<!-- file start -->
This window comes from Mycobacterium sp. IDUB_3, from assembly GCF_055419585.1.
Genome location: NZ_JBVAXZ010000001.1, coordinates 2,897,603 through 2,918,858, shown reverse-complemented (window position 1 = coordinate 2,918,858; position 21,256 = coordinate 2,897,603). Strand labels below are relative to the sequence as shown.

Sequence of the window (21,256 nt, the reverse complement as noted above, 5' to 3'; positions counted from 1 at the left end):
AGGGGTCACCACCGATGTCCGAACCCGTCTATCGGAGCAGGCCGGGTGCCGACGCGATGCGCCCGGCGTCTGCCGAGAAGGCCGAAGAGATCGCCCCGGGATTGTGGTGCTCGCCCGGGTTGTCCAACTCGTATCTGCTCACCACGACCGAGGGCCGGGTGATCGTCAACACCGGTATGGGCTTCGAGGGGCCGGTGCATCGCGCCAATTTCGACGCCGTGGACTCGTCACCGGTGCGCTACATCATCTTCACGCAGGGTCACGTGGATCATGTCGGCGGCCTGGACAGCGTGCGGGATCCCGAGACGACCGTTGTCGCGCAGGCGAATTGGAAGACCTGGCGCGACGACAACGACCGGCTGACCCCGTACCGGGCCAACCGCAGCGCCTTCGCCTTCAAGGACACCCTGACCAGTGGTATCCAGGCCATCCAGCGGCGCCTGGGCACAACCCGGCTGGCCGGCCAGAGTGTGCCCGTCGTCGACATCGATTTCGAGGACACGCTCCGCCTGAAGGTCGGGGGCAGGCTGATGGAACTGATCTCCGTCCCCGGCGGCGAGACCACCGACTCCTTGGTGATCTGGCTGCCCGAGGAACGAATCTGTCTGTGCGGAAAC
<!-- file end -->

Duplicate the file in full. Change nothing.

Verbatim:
This window comes from Mycobacterium sp. IDUB_3, from assembly GCF_055419585.1.
Genome location: NZ_JBVAXZ010000001.1, coordinates 2,897,603 through 2,918,858, shown reverse-complemented (window position 1 = coordinate 2,918,858; position 21,256 = coordinate 2,897,603). Strand labels below are relative to the sequence as shown.

Sequence of the window (21,256 nt, the reverse complement as noted above, 5' to 3'; positions counted from 1 at the left end):
AGGGGTCACCACCGATGTCCGAACCCGTCTATCGGAGCAGGCCGGGTGCCGACGCGATGCGCCCGGCGTCTGCCGAGAAGGCCGAAGAGATCGCCCCGGGATTGTGGTGCTCGCCCGGGTTGTCCAACTCGTATCTGCTCACCACGACCGAGGGCCGGGTGATCGTCAACACCGGTATGGGCTTCGAGGGGCCGGTGCATCGCGCCAATTTCGACGCCGTGGACTCGTCACCGGTGCGCTACATCATCTTCACGCAGGGTCACGTGGATCATGTCGGCGGCCTGGACAGCGTGCGGGATCCCGAGACGACCGTTGTCGCGCAGGCGAATTGGAAGACCTGGCGCGACGACAACGACCGGCTGACCCCGTACCGGGCCAACCGCAGCGCCTTCGCCTTCAAGGACACCCTGACCAGTGGTATCCAGGCCATCCAGCGGCGCCTGGGCACAACCCGGCTGGCCGGCCAGAGTGTGCCCGTCGTCGACATCGATTTCGAGGACACGCTCCGCCTGAAGGTCGGGGGCAGGCTGATGGAACTGATCTCCGTCCCCGGCGGCGAGACCACCGACTCCTTGGTGATCTGGCTGCCCGAGGAACGAATCTGTCTGTGCGGAAAC